Ed Droste

tourinG is like beinG in a play . . . the only difference is with tourinG, you have to crawl into a bus full of predoMinantly sMelly Men, and then hours later Go, ‘whoa, i’M wakinG up in aMsterdaM!’Ed Droste

Ed Droste, founder and co–lead singer of the New York–based electro-folk outfit Grizzly Bear, wrote much of the band’s first album, Horn of Plenty (2004), in a cramped Greenpoint, Brooklyn, apartment. It was a time when the “New York sound” was in the process of being redefined yet again (at least notionally) by multiple people in their mid-twenties writing songs in their Greenpoint, Brooklyn, apartments. The difference is that Droste’s record, which he completed with the help of multi-instrumentalist Chris Bear and released under the moniker Grizzly Bear, became a plaintive, restless, psychedelic launching point for the ever-evolving group, which has since taken on new members (Chris Taylor and Daniel Rossen had both joined by 2006) and further developed its mix of soulful harmonies and danceable melodies on albums such as Yellow House (2006) and Veckatimest (2009).

Grizzly Bear makes insanely adaptive music—it can be listened to for the lyrics, for the orchestration, while crying alone, or while getting ready to go out. It’s a formula that Droste and his bandmates continue to test the limits of on their most recent album, Shields (Warp), their most up-tempo, buoyant record as a group and Droste’s most stripped-down, straightforward effort as a singer. Droste, 33, married his longtime boyfriend, Chad McPhail, last year, and still resides in a tiny Brooklyn apartment not far from the one where he created Horn of Plenty. He met the actress Michelle Williams in 2009 when she attended a Grizzly Bear show at the Hollywood Palladium. The band was already set to do the music for Williams’s film, Blue Valentine (2010), but Droste and Williams took an instant liking to each other and have been friends ever since, even spending a week together in San Miguel de Allende, Mexico, over New Year’s. Williams, who was at her house in upstate New York, recently caught up with Droste at his grandmother’s house on Cape Cod.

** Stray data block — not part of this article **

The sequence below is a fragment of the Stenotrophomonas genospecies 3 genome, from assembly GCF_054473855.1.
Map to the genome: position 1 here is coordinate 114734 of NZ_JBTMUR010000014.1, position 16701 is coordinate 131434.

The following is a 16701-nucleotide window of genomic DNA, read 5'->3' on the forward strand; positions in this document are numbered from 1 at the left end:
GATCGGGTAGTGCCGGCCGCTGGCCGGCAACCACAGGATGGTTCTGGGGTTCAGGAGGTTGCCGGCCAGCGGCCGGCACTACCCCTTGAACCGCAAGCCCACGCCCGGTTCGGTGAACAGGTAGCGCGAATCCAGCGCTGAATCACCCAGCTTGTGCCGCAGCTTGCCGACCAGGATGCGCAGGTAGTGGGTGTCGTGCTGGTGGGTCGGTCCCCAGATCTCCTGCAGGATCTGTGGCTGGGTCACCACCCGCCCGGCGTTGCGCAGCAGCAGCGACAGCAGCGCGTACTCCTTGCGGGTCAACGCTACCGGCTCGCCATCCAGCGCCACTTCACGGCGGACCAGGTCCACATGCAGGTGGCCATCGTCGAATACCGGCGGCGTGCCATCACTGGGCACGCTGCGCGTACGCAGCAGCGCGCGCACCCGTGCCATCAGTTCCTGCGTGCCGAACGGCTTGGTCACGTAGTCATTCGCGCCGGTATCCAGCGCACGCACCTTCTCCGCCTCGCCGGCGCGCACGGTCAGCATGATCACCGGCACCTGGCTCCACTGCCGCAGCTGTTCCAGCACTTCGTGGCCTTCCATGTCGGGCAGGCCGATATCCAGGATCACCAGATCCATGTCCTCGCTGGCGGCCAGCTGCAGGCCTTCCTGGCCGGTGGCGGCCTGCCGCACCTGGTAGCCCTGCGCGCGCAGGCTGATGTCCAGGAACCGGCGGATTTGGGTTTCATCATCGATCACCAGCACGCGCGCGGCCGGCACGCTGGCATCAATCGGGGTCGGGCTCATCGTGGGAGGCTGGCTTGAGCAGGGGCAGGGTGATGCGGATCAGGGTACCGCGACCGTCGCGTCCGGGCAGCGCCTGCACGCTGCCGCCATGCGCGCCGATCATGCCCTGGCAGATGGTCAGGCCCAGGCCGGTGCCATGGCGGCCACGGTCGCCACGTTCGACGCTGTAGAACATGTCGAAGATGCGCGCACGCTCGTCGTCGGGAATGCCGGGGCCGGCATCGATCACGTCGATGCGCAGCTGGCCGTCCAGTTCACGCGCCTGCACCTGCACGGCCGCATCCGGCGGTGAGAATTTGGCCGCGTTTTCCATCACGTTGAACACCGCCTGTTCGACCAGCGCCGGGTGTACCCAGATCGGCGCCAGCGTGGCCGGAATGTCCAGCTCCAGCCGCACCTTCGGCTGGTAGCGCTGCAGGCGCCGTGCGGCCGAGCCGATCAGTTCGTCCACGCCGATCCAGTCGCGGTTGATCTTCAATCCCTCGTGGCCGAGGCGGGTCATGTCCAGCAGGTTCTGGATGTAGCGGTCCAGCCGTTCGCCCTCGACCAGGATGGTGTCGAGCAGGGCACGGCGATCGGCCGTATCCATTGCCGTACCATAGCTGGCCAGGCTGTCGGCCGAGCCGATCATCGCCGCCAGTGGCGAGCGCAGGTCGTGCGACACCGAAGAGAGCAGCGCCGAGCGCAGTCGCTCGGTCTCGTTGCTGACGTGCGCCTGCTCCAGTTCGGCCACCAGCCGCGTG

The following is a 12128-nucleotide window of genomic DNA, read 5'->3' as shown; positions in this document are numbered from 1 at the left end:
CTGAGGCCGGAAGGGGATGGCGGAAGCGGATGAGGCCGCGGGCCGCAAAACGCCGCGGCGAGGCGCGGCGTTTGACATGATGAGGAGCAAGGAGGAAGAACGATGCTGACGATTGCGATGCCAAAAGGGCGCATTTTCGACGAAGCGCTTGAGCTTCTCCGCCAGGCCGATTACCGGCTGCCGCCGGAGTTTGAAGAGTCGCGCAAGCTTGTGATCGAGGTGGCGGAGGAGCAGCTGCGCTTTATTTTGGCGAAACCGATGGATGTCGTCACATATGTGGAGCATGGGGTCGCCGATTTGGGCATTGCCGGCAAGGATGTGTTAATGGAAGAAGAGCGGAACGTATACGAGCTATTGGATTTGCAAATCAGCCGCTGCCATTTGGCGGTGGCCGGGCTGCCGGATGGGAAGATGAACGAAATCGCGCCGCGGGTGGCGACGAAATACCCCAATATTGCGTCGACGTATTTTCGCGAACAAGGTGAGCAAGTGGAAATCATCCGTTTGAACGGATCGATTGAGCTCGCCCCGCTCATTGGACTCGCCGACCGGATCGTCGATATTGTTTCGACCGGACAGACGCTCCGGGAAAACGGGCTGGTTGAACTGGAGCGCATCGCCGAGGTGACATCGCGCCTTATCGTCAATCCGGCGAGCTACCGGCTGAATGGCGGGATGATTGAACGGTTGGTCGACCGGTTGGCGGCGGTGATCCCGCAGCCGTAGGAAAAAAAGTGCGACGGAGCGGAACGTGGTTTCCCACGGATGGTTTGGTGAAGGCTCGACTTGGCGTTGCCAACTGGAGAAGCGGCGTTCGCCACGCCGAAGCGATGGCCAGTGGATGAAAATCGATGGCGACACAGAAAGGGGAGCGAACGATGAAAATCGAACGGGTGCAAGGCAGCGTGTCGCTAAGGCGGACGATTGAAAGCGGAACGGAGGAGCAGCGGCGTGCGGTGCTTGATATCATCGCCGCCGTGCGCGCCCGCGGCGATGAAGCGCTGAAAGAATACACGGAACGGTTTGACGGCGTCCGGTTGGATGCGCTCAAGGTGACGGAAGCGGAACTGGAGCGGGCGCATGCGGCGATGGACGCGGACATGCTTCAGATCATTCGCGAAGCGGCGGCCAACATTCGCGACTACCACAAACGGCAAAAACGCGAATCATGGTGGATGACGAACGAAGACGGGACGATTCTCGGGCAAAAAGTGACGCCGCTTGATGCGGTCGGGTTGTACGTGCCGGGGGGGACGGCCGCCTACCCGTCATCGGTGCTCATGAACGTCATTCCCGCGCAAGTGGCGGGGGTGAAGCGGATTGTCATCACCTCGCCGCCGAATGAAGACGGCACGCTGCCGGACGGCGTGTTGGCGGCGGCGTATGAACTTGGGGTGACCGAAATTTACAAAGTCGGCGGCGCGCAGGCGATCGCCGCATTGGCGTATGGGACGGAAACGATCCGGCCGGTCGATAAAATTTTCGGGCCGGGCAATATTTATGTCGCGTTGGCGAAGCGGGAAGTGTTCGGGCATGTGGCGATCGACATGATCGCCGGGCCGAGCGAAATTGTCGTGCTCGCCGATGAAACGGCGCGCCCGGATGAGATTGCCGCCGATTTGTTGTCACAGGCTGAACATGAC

ED DROSTE: It’s been a while since I’ve seen you. You’re going to have to come here to Cape Cod. We don’t have horses anymore but we can wrangle some cattle for you.

MICHELLE WILLIAMS: We can ride cows.

DROSTE: They have horns, so you have to just jump on and see what happens. Today we’re making a fire and playing Rummikub and board games. I’m with a few friends of yours. [Droste mentions a few mutual acquaintances]

WILLIAMS: Oh, will you hug them for me?

DROSTE: I’ll hold them extra tight. And then I’ll whisper in their ear, “It’s from Michelle.” And then they’ll be like, “Whoa . . .” I will be sure to report back to you via text about how uncomfortable it made them.

WILLIAMS: Okay. Please do.

DROSTE: I know you’ve got your own getaway now—upstate. Are you still working on your herb garden?

WILLIAMS: I just cut some rosemary. I have a little patch that I tend to, with varying degrees of success and fruition.

DROSTE: The reason I mentioned horses is that I’m hoping to recreate the thrill of the horse riding adventure we shared together in Mexico last year.

WILLIAMS: I find myself unable to describe exactly how harrowing that experience was.

DROSTE: It was going down a crazy cliff with horses where you just had to believe they would stop and that you weren’t going to go over the cliff. Then all of a sudden, the leader yelled, “People who want to gallop, follow me!” The galloping was along the edge of a cliff—there were boulders everywhere, and cacti with branches that you had to duck. It was pretty wild, I must admit. But I did get to wear a poncho.

WILLIAMS: Only in Mexico. You did look cool on your horse with your poncho.

DROSTE: I’m a western-saddle guy. Eastern just feels too small for my frame. I need a horn to hold on to. I mean, I’m six-foot-four. But, you know, after that trip I basically went into an isolation chamber with my bandmates. We came up to Cape Cod and sequestered ourselves with no outside contact with loved ones. No Internet. And we finished this album— finally. What did you do after Mexico?

WILLIAMS: I went to L.A. and got sunburned. Then I went on a press tour for [My Week With] Marilyn. But you had been working on this new album even before Mexico. It took a long time to finish. It was a three-year break since the last one, wasn’t it?

DROSTE: Yeah, the last album came out in 2009, but we toured it for two years. I guess there’s really no equivalent in the acting world to touring. Maybe doing a play might be equivalent. Or press tours.

WILLIAMS: Press tours are related to your work but it’s less your work and more supporting your work.

DROSTE: Touring is like being in a play where you have to say, “I have to do these lines every single night and feel just as excited about it.” The only difference is with touring, you have to crawl into a bus full of predominantly smelly men, and then hours later go, “Whoa, I’m waking up in Amsterdam!” Touring can be a weird, harrowing journey. But it’s also fun and something I love to do. We did it for two years and it aged us all exponentially. So we took some time off after our last record, and went to Mexico to get our creative juices flowing.